Two recent high-profile court cases involving journalists are likely to evoke quite different responses from you as a reader, writes The Globe and Mail's public editor Sylvia Stead.

By Sylvia Stead, public editor for The Globe and Mail

Two recent high-profile court cases involving journalists are likely to evoke quite different responses from you as a reader.

The first is the conviction of former News of the World editor Andy Coulson for conspiring to hack private telephone accounts. The practice is illegal, but for years British tabloids tapped into the voice mails and cellphone conversations of anyone from royals, politicians and celebrities to a murdered schoolgirl.Coverage of the kidnapping and killing of 13-year-old Milly Dowler in 2002 was perhaps hacking at its worst. By listening to the girl’s messages before her body had been discovered, the News of the World led her grieving family to believe that she may have still been alive.

In the end, the backlash to the hacking revelations was so severe that owner Rupert Murdoch closed the News of the World, seen as the worst of the offenders. Even so, Mr. Coulson claimed his innocence for seven years, until he finally admitted that he not only knew what was going on but had, in fact, listened to a former cabinet minister’s messages himself. Mr. Coulson now faces up to two years in jail, but it’s highly unlikely that the public or his former colleagues in the media will champion his cause.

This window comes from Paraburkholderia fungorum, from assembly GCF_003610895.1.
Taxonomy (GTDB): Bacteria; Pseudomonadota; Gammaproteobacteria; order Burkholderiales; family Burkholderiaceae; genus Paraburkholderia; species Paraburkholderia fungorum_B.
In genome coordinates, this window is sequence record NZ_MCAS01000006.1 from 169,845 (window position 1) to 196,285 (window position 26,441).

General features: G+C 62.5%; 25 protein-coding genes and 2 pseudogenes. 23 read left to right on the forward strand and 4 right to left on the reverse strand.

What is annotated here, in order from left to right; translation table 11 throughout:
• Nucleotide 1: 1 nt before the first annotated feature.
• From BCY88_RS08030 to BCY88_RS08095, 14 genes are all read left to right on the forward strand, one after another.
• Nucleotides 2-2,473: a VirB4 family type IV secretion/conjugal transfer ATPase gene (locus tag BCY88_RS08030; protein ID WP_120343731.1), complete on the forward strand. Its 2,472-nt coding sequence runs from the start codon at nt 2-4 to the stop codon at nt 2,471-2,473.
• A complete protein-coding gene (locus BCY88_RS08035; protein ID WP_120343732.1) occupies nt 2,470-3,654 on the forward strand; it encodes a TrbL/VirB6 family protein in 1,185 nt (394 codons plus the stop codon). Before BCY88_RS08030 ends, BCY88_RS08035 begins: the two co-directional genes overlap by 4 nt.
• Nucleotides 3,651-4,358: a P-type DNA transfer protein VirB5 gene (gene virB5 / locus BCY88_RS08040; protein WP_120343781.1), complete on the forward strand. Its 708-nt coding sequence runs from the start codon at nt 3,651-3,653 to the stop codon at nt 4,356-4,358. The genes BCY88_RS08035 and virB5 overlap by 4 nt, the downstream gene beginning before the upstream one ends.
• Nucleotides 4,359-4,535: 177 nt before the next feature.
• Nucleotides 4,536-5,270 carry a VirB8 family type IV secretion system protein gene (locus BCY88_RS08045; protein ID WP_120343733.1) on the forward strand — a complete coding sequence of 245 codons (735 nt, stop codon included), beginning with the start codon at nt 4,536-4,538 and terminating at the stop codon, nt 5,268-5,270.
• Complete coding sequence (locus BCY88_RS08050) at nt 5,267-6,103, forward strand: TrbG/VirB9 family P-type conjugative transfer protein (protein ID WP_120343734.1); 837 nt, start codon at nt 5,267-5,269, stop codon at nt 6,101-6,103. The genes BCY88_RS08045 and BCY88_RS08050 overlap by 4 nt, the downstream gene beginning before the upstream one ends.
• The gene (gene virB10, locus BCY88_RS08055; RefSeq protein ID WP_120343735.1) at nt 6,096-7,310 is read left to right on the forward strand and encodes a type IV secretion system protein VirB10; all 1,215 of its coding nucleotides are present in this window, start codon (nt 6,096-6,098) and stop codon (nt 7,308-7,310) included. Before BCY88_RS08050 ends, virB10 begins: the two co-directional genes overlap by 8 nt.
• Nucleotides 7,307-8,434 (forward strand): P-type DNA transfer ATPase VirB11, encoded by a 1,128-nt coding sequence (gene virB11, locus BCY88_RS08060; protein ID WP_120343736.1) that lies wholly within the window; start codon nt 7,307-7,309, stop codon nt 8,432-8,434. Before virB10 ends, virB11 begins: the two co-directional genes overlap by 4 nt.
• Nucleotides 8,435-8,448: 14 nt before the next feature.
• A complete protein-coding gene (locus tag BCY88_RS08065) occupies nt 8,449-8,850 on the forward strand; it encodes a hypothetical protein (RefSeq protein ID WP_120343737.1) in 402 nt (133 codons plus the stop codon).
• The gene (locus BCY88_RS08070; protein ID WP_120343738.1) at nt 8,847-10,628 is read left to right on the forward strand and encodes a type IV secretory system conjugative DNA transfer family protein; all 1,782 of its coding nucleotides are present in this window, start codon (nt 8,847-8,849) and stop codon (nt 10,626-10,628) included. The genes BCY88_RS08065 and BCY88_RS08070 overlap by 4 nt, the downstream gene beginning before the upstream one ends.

After leaving the paper, he became a media adviser to British Prime Minister David Cameron, who admitted this week that hiring him “was the wrong decision.”

Contrast that case with the appalling decision by an Egyptian court to jail three Al Jazeera journalists, including Canadian Egyptian Mohamed Fahmy, for seven years simply for doing their jobs.

Patrick Martin, The Globe and Mail’s Middle East correspondent, has reported that Egypt’s current regime was unhappy with Al Jazeera, believing that the network was biased toward the previous Muslim Brotherhood government. But there was no evidence that the three defendants’ work had been anything other than balanced reporting.

And this should concern you greatly. 

To continue reading this column, please go theglobeandmail.com where this was originally published.


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Tamara Baluja is an award-winning journalist with CBC Vancouver and the 2018 Michener-Deacon fellow for journalism education. She was the associate editor for J-Source from 2013-2014.